(CNN)African Americans have long celebrated the legacies of leaders like Rosa Parks, Malcolm X and the Rev. Martin Luther King Jr., all formidable forces for change within the black community and beyond.
7 black LGBTQ leaders in honor of Juneteenth and Pride month
But as Americans celebrate Juneteenth -- the unofficial June 19 holiday marking the abolition of slavery in the US -- it's important to remember that these figures don't represent the whole of black activism.
For decades now there has been another battle for civil rights happening in the black community, one that history has largely overlooked: the struggle for equality and respect by LGBTQ black Americans.
"Pride month, to be clear, is an extension of Black History Month," says David J. Johns, Director of the National Black Justice Coalition. He cited the efforts of a transgender black activist who helped spark the Stonewall uprising in New York City 50 years ago -- "one member in a long legacy of young queer people who fought for the rights of others."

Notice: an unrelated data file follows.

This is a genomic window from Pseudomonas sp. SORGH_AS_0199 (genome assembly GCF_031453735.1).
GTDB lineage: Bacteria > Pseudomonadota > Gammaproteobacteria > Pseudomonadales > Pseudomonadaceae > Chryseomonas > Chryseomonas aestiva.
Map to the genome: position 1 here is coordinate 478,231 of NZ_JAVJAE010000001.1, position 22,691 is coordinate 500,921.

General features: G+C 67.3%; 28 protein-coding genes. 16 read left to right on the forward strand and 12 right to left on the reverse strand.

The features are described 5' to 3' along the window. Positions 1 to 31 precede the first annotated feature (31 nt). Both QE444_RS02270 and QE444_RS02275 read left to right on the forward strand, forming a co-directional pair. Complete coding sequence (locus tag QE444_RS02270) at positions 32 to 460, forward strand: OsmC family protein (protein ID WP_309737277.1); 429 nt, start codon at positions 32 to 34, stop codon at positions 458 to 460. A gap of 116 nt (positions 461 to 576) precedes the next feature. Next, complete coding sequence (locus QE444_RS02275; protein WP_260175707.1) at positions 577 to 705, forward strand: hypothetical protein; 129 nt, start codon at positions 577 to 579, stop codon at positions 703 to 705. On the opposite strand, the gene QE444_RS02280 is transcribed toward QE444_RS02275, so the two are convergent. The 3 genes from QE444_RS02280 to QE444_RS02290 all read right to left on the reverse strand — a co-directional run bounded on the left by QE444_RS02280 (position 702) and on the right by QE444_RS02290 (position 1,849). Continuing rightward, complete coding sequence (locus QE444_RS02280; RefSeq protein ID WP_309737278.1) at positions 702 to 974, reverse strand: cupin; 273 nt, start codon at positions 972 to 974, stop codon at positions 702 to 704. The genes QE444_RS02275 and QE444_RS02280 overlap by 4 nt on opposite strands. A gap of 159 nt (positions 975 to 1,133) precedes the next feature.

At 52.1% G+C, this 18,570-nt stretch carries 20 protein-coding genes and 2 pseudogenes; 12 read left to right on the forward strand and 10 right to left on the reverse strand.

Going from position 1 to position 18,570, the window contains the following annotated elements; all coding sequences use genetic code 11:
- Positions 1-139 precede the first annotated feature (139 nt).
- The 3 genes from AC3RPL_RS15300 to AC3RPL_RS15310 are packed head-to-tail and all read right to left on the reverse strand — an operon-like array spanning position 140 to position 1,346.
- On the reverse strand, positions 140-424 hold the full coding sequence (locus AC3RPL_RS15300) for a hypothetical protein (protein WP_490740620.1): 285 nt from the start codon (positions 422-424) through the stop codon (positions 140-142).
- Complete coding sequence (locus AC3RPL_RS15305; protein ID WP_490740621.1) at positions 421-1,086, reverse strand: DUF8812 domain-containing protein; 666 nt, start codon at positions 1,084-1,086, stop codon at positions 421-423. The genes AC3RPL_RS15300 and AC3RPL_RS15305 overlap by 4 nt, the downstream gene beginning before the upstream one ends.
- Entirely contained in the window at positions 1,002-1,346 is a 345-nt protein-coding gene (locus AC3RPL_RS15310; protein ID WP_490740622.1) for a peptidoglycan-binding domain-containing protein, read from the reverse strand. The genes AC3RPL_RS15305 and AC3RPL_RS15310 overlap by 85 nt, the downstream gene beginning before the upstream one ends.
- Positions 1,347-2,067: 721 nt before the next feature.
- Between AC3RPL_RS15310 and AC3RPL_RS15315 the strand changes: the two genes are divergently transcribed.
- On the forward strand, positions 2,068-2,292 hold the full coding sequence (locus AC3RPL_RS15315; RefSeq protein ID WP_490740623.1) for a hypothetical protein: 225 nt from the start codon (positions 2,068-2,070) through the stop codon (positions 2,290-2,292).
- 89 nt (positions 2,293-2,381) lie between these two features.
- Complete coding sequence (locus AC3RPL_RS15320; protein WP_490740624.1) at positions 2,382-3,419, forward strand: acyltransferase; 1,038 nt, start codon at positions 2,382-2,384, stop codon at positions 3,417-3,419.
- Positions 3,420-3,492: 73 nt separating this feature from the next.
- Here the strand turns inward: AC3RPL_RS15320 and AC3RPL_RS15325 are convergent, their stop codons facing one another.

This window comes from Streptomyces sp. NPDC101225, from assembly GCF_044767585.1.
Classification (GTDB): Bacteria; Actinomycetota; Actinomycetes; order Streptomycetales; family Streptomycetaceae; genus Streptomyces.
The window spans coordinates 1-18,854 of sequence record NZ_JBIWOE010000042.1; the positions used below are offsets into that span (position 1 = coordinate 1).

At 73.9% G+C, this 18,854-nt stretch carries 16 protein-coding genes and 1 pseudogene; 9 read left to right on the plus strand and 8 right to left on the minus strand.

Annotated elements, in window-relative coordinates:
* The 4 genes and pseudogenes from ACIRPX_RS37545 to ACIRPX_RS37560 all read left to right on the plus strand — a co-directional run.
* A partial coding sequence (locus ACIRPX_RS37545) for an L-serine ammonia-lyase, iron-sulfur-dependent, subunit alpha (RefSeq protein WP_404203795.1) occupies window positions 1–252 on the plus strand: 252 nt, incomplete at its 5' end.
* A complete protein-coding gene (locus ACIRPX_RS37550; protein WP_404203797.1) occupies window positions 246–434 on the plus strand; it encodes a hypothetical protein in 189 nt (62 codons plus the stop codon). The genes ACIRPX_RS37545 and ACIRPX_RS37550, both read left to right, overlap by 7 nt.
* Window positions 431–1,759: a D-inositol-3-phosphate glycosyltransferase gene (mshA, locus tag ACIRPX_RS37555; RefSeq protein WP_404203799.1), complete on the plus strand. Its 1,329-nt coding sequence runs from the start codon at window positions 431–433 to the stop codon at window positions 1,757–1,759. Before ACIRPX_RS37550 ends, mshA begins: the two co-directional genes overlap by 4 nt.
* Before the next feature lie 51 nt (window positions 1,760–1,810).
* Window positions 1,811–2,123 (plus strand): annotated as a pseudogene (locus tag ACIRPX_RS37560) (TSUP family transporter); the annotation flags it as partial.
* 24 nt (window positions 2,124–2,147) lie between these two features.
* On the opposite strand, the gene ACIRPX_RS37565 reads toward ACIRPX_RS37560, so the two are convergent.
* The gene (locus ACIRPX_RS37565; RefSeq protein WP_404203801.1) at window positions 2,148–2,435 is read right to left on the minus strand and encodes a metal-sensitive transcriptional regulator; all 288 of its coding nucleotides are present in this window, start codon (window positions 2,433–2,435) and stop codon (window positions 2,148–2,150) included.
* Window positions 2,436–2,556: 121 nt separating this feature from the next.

This Juneteenth it's important to remember that black Americans' struggle for independence and enfranchisement continued long after slavery ended.
So here is a list of LGBTQ black advocates who, facing oppression from both the black community and white society, lived by the idea that we aren't truly free until all of us are.
Audre Lorde was a well-known author and poet whose work explored civil rights, the complexity of the black experience and the oppression that she witnessed in her communities.
Lorde, who died in 1992, advocated for the rights of both queer black women and others who weren't part of the mainstream feminist movement.
Author, essayist, writer, and activist, James Baldwin was a true son of the Harlem Renaissance.